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Sunday, February 14, 2010

of Shakespeare, love, and trees ...

“The course of true love never did run smooth.”
Shakespeare certainly hit the nail on the head with that one. Love may be a wonderful feeling, a sacrificial act, a soul-deep decision, or all of the above, but it could never, ever be described as ‘smooth.’ Today is the feast day of Saint Valentine, the martyr. According to legend, this priest defied the edict of Claudius II who had outlawed engagements and courting to keep soldiers from leaving the war. Saint Valentine transported love notes and gifts between lovers and married couples in secret. It is said that after he tried to convert Claudius and was condemned to death, he wrote a farewell note, signing it “from your Valentine.”  Legend or not, the story of St Valentine resonates with truth: love, sacred, romantic, or platonic is firmly planted in some serious soil. Dying brings out the best demonstration of love we’ll ever know.
First Corinthians 13, the Love Chapter in the scriptures gives another description of love that is also not for the faint of heart. All I can say after reading it, “’the course of true love never did run smooth.’” It’s much easier to send a Valentine; that is, it WAS much easier to send a Valentine. Now that I know Saint Valentine’s story, each Valentine I send is somehow tinged with the sacred sacrifice of his martyrdom … not, I’m sure, what Hallmark had in mind!
Today, in church, the homily was a collage of New Years (Gung Hay Fat Choy!), the day’s readings, and, of course, Valentine’s Day. A homage to love, beginnings, and to the prophet Jeremiah: 
“Blessed is the man who trusts in the Lord, whose hope is the Lord. He is like a tree planted beside the waters that stretches out its roots to the stream: it fears not the heat when it comes, its leaves stay green; in the year of drought it shows no distress, but still bears fruit.”
The image of that tree, green, straight, feeling-no-fear …  this is, I think, a valuable metaphor of love tough and strong and oh-so-dependent on the water of life at its roots. Chesterton, in Orthodoxy, talks about the shattering of virtues as well as of vices that occurred at the fall of humankind. Love is to the left of us, to the right of us, all around us. Red hearts, cinnamon candies, chocolates and roses … cell phones ringing, texts flying, messages bouncing back and forth across the internet, across the globe … all in the name of love, all with a tiny disconnected piece of that shattered virtue, nonetheless gleaming.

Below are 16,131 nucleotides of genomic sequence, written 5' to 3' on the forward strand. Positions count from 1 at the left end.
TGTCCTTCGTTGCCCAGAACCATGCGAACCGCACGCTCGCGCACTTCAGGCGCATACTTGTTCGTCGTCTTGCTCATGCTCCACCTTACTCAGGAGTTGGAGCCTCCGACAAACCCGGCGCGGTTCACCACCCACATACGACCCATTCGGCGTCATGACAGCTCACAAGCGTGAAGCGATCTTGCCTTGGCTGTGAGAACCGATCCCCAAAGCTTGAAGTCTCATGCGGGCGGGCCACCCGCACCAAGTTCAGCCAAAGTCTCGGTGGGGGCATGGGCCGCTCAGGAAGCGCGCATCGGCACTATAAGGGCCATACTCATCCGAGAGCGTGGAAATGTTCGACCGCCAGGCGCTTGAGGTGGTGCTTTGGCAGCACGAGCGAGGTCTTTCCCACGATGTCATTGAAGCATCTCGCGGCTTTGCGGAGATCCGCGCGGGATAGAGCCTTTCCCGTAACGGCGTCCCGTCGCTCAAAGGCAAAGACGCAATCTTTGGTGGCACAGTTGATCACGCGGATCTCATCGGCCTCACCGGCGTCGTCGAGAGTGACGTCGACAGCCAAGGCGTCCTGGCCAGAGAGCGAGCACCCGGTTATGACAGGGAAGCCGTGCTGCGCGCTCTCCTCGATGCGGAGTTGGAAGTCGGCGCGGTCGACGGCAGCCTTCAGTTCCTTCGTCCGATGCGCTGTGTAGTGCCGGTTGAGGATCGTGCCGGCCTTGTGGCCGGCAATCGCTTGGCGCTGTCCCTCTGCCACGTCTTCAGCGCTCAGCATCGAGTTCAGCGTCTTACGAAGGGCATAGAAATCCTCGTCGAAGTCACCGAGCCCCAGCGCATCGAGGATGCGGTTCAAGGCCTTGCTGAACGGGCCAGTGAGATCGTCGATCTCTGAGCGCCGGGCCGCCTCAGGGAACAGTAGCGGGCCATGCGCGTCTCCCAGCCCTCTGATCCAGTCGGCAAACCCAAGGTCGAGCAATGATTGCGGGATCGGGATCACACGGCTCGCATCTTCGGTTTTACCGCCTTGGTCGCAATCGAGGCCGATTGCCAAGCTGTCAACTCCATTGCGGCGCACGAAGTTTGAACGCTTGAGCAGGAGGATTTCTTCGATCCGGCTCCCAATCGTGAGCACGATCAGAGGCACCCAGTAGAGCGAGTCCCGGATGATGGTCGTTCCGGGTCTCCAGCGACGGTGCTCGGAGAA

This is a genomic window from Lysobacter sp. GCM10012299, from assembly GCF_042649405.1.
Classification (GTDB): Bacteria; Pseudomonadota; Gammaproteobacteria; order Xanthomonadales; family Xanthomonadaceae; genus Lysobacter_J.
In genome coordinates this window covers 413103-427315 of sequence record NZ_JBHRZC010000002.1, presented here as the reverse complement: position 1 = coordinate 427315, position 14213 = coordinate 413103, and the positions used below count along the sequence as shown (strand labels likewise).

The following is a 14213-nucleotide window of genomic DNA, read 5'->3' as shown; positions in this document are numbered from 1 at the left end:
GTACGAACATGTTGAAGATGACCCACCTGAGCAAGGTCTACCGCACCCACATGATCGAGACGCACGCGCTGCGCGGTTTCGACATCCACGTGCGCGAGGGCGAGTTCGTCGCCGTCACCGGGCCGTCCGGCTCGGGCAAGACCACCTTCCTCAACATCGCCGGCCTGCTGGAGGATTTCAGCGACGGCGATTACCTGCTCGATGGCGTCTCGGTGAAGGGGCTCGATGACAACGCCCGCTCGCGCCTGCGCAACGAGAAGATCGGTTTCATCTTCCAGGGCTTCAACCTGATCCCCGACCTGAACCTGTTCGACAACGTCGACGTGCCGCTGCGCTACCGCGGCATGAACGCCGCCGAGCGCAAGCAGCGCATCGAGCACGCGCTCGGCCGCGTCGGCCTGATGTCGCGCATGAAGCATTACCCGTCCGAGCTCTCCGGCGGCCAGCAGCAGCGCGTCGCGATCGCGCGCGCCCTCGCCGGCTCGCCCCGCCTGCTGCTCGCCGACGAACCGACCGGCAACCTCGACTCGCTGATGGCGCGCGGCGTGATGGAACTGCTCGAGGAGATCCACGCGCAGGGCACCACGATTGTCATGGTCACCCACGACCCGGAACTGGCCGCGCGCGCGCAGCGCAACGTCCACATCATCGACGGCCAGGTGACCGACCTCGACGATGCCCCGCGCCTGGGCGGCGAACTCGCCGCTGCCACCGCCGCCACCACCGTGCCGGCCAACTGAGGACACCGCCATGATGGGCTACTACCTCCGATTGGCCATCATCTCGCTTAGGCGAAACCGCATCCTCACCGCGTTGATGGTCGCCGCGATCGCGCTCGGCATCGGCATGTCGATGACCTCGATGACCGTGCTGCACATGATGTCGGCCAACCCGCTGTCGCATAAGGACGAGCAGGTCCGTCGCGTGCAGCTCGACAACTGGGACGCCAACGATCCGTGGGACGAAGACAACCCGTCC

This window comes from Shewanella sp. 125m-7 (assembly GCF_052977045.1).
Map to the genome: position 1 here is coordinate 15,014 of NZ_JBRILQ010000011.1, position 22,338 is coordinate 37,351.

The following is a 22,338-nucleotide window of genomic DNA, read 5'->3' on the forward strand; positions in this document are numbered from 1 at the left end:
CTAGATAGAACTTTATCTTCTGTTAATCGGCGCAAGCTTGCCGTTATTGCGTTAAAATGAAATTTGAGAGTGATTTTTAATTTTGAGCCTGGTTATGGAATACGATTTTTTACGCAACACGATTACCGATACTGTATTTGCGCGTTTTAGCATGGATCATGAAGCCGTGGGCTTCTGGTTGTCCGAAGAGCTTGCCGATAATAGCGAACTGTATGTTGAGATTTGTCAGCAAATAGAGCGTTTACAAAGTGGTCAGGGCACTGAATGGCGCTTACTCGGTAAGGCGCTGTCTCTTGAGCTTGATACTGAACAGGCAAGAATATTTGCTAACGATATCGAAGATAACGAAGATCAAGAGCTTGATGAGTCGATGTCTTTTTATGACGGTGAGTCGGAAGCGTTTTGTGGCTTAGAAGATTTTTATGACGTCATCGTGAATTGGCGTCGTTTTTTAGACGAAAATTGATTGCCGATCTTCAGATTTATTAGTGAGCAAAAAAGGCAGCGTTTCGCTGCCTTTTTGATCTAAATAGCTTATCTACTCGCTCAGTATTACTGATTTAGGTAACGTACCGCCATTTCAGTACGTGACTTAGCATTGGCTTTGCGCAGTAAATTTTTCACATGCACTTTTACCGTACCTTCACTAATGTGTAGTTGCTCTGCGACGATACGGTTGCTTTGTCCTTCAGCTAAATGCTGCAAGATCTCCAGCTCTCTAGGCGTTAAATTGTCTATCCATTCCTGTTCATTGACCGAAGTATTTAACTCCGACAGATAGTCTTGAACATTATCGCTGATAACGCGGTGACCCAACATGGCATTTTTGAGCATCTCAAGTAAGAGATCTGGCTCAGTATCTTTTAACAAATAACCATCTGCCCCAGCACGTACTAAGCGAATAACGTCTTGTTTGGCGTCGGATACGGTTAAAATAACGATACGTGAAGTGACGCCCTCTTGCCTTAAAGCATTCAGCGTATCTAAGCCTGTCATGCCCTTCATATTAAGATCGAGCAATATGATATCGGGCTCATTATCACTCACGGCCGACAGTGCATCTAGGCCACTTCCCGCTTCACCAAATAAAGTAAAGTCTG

Love that is connected to the water of life, like Jeremiah’s tree planted by the stream, is love that can live in the reflection of first Corinthian’s. This love can smile gently at Cupid’s arrows, for it sees a tiny fragment of itself there; it can nod knowingly to the cheering patriots lining the Olympics venues, for it sees a part of itself reflected there, too. The kids sharing cookie hearts, the teen crushes giggling over Facebook messages, the single man and woman gamely filling in their e-Harmony profiles with hope in their hearts … all grasp fragments of the virtue of all virtues: love.
In our time, the ultimate and most necessary love, it is said, is self-love. Psychosocial and wellness experts claim that self-love is essential to healthy personal and social development. How does ‘self-love’ fit within the paradigm of first Corinthians and of Jeremiah’s tree? Today, our priest, almost in passing said about self-love:

“We must have self-love to survive and give love to others; but we must have self-love that is not selfish.”
Rhetoric? I don’t think so. This little phrase rings true! Self-love that is not selfish, I think, is love that places the self in the same order that Christ places our selves; no higher and no lower. To see ourselves as Christ sees us—in the same terrible truth-light; and, paradoxically, in the same blinding love-light. It is to be rooted like Jeremiah’s tree: beautiful, straight, quenched, no fear … to be connected to the stream is to be connected to Christ and to all others, all of which must drink at these waters of life. Love truly is all around us—we live with fragments flying through our universe, but our roots can drink deeply at the Source, of Love Integrated and complete.
There is only one thing left to say:
Happy Valentine’s Day!

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